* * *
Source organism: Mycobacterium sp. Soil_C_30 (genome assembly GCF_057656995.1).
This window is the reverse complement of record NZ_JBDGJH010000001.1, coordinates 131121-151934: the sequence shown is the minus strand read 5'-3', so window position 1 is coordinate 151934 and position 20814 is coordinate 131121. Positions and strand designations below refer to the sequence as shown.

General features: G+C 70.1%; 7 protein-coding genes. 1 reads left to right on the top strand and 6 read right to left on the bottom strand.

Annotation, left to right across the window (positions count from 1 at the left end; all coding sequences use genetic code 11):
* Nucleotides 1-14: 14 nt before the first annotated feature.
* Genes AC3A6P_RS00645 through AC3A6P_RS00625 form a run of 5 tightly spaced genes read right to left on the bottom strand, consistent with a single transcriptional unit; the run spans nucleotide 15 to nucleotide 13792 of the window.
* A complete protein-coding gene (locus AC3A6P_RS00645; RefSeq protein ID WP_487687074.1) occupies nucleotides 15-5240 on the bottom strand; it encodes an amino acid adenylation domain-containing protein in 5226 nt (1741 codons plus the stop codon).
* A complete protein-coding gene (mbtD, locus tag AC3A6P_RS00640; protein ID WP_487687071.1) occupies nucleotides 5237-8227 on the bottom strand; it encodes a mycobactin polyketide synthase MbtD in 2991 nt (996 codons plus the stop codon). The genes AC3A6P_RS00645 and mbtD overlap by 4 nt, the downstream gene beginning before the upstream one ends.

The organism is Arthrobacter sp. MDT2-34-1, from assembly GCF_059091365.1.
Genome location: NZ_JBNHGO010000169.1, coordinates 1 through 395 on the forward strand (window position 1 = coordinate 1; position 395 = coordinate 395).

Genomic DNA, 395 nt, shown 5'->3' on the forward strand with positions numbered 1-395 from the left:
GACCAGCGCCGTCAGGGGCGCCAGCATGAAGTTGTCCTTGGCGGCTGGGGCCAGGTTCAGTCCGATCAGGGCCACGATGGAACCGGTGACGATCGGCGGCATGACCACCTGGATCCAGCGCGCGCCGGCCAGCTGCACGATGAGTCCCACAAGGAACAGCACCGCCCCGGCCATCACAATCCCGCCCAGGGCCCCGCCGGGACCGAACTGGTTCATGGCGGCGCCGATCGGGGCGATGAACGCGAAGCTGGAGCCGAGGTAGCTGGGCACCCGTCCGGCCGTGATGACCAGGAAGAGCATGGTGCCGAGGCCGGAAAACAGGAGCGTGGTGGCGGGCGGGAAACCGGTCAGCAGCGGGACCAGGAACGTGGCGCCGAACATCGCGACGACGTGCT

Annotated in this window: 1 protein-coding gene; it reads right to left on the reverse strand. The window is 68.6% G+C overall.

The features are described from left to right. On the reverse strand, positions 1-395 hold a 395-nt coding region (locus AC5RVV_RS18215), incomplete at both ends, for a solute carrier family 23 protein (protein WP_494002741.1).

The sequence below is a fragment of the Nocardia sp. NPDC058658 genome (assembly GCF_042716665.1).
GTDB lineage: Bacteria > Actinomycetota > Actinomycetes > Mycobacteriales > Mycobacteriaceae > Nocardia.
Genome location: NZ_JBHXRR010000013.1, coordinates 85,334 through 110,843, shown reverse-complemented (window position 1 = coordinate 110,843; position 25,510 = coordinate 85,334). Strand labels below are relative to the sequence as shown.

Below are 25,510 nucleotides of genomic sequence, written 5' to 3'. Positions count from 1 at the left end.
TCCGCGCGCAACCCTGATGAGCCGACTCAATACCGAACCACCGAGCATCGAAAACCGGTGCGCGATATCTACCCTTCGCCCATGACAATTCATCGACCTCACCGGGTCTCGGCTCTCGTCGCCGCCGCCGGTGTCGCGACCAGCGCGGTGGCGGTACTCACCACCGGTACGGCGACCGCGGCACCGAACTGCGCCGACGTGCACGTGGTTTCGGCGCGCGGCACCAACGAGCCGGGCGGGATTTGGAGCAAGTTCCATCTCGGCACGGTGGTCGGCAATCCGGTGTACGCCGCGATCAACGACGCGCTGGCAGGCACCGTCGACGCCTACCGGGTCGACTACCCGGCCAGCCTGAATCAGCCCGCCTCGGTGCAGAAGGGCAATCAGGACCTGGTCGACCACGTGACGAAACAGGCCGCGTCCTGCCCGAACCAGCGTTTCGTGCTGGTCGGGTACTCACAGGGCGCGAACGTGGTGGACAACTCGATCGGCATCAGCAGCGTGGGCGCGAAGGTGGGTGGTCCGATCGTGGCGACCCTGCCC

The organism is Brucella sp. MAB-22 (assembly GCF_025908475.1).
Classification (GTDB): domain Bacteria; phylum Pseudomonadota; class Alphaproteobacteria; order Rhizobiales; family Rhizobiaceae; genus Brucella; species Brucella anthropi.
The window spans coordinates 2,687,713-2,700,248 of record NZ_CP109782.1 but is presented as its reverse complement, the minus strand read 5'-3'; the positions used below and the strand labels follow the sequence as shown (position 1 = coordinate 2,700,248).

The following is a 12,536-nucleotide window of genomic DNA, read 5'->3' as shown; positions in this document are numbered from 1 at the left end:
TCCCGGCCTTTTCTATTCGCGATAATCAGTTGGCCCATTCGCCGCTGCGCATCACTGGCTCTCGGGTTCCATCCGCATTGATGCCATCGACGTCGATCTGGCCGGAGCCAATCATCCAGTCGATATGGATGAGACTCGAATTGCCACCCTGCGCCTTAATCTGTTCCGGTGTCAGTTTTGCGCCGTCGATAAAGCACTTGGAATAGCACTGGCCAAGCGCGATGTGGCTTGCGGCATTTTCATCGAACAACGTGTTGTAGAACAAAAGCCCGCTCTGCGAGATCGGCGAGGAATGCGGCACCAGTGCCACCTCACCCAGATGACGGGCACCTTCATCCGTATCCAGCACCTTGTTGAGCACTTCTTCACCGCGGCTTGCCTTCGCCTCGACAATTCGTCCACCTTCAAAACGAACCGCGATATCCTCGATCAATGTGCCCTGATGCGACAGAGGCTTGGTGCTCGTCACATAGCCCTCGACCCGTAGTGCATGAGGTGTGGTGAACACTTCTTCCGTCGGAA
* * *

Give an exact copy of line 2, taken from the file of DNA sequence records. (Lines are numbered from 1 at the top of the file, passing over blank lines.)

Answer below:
This window is the reverse complement of record NZ_JBDGJH010000001.1, coordinates 131121-151934: the sequence shown is the minus strand read 5'-3', so window position 1 is coordinate 151934 and position 20814 is coordinate 131121. Positions and strand designations below refer to the sequence as shown.